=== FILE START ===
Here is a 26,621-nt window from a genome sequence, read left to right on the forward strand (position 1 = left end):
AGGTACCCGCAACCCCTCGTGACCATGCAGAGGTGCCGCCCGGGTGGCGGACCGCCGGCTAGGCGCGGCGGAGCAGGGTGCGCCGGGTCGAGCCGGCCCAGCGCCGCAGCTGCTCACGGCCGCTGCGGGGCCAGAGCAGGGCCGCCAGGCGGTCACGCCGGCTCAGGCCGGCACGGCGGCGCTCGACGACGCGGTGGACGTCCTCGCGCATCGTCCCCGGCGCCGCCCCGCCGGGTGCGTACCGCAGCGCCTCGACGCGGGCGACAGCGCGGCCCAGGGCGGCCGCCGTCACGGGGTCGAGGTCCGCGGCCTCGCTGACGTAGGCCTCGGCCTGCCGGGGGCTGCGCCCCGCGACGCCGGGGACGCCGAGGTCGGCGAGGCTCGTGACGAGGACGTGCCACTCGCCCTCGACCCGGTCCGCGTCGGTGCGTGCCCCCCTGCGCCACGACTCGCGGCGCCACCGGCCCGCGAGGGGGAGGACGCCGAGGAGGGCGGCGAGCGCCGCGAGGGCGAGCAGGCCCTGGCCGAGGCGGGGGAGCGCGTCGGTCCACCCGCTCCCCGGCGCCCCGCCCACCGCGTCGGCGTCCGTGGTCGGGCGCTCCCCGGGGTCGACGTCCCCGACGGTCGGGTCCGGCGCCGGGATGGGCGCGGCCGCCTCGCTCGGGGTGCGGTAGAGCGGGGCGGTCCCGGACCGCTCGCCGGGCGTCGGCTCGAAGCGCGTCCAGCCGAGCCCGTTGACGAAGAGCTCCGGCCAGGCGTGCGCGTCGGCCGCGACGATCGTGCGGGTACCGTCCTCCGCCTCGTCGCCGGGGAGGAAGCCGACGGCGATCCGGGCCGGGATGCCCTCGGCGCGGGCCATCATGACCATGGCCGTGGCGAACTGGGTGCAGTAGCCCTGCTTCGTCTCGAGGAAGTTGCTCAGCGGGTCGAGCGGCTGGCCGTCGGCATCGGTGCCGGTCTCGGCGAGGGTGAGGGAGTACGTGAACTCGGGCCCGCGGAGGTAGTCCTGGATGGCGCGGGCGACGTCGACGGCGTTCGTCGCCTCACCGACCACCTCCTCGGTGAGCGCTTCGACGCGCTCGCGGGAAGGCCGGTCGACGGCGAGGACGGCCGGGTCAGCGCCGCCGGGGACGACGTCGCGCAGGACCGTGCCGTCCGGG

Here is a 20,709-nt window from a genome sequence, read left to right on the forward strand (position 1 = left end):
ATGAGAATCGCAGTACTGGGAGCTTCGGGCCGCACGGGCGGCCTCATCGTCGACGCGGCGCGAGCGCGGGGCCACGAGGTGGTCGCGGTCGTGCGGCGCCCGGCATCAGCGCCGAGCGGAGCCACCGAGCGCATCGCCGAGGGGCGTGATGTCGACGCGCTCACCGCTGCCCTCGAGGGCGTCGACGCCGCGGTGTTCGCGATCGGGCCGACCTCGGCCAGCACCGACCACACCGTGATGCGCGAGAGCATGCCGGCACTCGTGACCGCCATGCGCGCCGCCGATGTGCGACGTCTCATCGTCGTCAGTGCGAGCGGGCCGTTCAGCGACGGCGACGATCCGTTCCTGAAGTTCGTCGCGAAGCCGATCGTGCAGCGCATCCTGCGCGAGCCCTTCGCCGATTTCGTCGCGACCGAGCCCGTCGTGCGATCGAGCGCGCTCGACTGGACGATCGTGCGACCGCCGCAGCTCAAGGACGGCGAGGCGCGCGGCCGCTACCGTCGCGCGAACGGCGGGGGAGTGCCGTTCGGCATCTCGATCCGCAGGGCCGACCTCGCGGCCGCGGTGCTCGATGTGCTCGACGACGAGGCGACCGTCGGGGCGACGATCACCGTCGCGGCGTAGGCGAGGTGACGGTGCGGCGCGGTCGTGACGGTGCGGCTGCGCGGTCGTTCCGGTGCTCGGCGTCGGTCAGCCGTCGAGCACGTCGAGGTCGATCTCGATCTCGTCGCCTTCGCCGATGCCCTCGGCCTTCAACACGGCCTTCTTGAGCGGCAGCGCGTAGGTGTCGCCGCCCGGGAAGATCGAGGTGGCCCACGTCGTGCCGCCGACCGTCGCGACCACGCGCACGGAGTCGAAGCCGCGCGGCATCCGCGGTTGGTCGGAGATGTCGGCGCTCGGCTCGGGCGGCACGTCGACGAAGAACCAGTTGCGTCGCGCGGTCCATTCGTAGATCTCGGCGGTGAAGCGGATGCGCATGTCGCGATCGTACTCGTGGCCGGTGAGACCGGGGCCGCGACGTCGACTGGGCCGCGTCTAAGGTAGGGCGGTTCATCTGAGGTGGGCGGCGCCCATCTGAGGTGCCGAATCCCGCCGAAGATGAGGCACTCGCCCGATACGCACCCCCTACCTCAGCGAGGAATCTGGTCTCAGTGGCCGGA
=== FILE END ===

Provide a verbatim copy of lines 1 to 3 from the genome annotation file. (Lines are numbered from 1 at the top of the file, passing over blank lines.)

Here is a 26,621-nt window from a genome sequence, read left to right on the forward strand (position 1 = left end):
AGGTACCCGCAACCCCTCGTGACCATGCAGAGGTGCCGCCCGGGTGGCGGACCGCCGGCTAGGCGCGGCGGAGCAGGGTGCGCCGGGTCGAGCCGGCCCAGCGCCGCAGCTGCTCACGGCCGCTGCGGGGCCAGAGCAGGGCCGCCAGGCGGTCACGCCGGCTCAGGCCGGCACGGCGGCGCTCGACGACGCGGTGGACGTCCTCGCGCATCGTCCCCGGCGCCGCCCCGCCGGGTGCGTACCGCAGCGCCTCGACGCGGGCGACAGCGCGGCCCAGGGCGGCCGCCGTCACGGGGTCGAGGTCCGCGGCCTCGCTGACGTAGGCCTCGGCCTGCCGGGGGCTGCGCCCCGCGACGCCGGGGACGCCGAGGTCGGCGAGGCTCGTGACGAGGACGTGCCACTCGCCCTCGACCCGGTCCGCGTCGGTGCGTGCCCCCCTGCGCCACGACTCGCGGCGCCACCGGCCCGCGAGGGGGAGGACGCCGAGGAGGGCGGCGAGCGCCGCGAGGGCGAGCAGGCCCTGGCCGAGGCGGGGGAGCGCGTCGGTCCACCCGCTCCCCGGCGCCCCGCCCACCGCGTCGGCGTCCGTGGTCGGGCGCTCCCCGGGGTCGACGTCCCCGACGGTCGGGTCCGGCGCCGGGATGGGCGCGGCCGCCTCGCTCGGGGTGCGGTAGAGCGGGGCGGTCCCGGACCGCTCGCCGGGCGTCGGCTCGAAGCGCGTCCAGCCGAGCCCGTTGACGAAGAGCTCCGGCCAGGCGTGCGCGTCGGCCGCGACGATCGTGCGGGTACCGTCCTCCGCCTCGTCGCCGGGGAGGAAGCCGACGGCGATCCGGGCCGGGATGCCCTCGGCGCGGGCCATCATGACCATGGCCGTGGCGAACTGGGTGCAGTAGCCCTGCTTCGTCTCGAGGAAGTTGCTCAGCGGGTCGAGCGGCTGGCCGTCGGCATCGGTGCCGGTCTCGGCGAGGGTGAGGGAGTACGTGAACTCGGGCCCGCGGAGGTAGTCCTGGATGGCGCGGGCGACGTCGACGGCGTTCGTCGCCTCACCGACCACCTCCTCGGTGAGCGCTTCGACGCGCTCGCGGGAAGGCCGGTCGACGGCGAGGACGGCCGGGTCAGCGCCGCCGGGGACGACGTCGCGCAGGACCGTGCCGTCCGGG

Here is a 20,709-nt window from a genome sequence, read left to right on the forward strand (position 1 = left end):